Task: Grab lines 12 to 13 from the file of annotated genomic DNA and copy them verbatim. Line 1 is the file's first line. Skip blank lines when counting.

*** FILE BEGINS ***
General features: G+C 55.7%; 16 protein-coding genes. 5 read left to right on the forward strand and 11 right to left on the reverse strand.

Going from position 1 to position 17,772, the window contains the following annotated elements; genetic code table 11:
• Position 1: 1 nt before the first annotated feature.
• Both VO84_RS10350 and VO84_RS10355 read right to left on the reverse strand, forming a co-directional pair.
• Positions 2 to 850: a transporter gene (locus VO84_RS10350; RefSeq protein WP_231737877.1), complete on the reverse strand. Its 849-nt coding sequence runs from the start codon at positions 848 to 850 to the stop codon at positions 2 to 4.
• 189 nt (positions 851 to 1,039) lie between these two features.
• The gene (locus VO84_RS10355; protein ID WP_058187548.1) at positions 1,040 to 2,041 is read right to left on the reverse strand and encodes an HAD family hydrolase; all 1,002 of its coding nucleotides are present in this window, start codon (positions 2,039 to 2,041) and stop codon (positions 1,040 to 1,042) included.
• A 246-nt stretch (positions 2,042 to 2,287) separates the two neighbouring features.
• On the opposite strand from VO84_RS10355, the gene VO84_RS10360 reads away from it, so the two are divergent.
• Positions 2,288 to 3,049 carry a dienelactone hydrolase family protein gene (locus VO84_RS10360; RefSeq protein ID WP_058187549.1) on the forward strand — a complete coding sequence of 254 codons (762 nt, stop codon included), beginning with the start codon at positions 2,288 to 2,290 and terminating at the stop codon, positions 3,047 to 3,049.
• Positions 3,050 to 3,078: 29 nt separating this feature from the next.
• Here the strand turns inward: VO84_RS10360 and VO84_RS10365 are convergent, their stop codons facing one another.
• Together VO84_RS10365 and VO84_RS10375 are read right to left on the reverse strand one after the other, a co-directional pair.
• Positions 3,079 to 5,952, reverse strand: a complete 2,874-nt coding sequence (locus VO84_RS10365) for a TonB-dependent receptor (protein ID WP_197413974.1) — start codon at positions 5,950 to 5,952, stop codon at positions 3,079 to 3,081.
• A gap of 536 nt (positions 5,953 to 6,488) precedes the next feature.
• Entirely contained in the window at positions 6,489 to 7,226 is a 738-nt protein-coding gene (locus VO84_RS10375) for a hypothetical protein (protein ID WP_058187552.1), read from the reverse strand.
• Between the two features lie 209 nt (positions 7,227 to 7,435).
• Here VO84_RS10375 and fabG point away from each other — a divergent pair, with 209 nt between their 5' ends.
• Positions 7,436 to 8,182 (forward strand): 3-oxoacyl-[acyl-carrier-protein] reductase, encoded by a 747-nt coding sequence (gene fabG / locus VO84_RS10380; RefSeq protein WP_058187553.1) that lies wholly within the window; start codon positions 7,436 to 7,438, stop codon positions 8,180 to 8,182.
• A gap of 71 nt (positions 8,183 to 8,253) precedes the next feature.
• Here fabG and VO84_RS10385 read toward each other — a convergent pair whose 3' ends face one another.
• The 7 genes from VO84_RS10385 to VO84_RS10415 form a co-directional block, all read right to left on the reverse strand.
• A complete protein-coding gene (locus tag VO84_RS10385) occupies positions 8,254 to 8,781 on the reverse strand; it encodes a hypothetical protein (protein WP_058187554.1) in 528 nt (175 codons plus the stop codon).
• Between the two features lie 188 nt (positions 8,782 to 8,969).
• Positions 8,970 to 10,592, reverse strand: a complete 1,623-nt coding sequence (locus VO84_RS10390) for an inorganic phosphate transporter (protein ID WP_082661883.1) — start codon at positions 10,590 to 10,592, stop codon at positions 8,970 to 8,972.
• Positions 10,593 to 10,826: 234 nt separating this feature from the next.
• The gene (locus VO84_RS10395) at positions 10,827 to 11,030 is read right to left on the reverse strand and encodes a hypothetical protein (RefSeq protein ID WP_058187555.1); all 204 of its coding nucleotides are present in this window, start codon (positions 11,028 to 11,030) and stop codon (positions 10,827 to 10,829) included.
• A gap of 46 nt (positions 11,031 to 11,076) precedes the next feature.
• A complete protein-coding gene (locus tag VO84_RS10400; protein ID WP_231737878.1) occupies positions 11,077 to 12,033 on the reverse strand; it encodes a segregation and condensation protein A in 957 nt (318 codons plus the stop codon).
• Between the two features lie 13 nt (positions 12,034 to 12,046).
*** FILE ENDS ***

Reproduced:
• Here the strand turns inward: VO84_RS10360 and VO84_RS10365 are convergent, their stop codons facing one another.
• Together VO84_RS10365 and VO84_RS10375 are read right to left on the reverse strand one after the other, a co-directional pair.